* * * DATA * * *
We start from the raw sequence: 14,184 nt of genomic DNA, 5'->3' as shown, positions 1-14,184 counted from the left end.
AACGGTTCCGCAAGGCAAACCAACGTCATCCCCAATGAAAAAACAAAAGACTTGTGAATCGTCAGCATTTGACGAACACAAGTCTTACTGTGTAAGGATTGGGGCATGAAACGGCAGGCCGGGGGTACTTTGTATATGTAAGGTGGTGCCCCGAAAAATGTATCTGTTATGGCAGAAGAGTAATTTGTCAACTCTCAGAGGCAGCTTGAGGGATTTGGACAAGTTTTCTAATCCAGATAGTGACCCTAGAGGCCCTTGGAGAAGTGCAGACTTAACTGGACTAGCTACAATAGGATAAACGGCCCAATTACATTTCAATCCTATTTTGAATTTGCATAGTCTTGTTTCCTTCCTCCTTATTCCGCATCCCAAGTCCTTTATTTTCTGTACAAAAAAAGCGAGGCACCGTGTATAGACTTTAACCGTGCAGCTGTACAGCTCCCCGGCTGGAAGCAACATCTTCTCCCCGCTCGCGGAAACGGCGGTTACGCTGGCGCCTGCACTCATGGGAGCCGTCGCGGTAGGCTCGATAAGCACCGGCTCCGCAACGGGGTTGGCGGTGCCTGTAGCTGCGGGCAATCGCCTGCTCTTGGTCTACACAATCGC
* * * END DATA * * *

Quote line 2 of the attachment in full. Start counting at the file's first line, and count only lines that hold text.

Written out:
AACGGTTCCGCAAGGCAAACCAACGTCATCCCCAATGAAAAAACAAAAGACTTGTGAATCGTCAGCATTTGACGAACACAAGTCTTACTGTGTAAGGATTGGGGCATGAAACGGCAGGCCGGGGGTACTTTGTATATGTAAGGTGGTGCCCCGAAAAATGTATCTGTTATGGCAGAAGAGTAATTTGTCAACTCTCAGAGGCAGCTTGAGGGATTTGGACAAGTTTTCTAATCCAGATAGTGACCCTAGAGGCCCTTGGAGAAGTGCAGACTTAACTGGACTAGCTACAATAGGATAAACGGCCCAATTACATTTCAATCCTATTTTGAATTTGCATAGTCTTGTTTCCTTCCTCCTTATTCCGCATCCCAAGTCCTTTATTTTCTGTACAAAAAAAGCGAGGCACCGTGTATAGACTTTAACCGTGCAGCTGTACAGCTCCCCGGCTGGAAGCAACATCTTCTCCCCGCTCGCGGAAACGGCGGTTACGCTGGCGCCTGCACTCATGGGAGCCGTCGCGGTAGGCTCGATAAGCACCGGCTCCGCAACGGGGTTGGCGGTGCCTGTAGCTGCGGGCAATCGCCTGCTCTTGGTCTACACAATCGC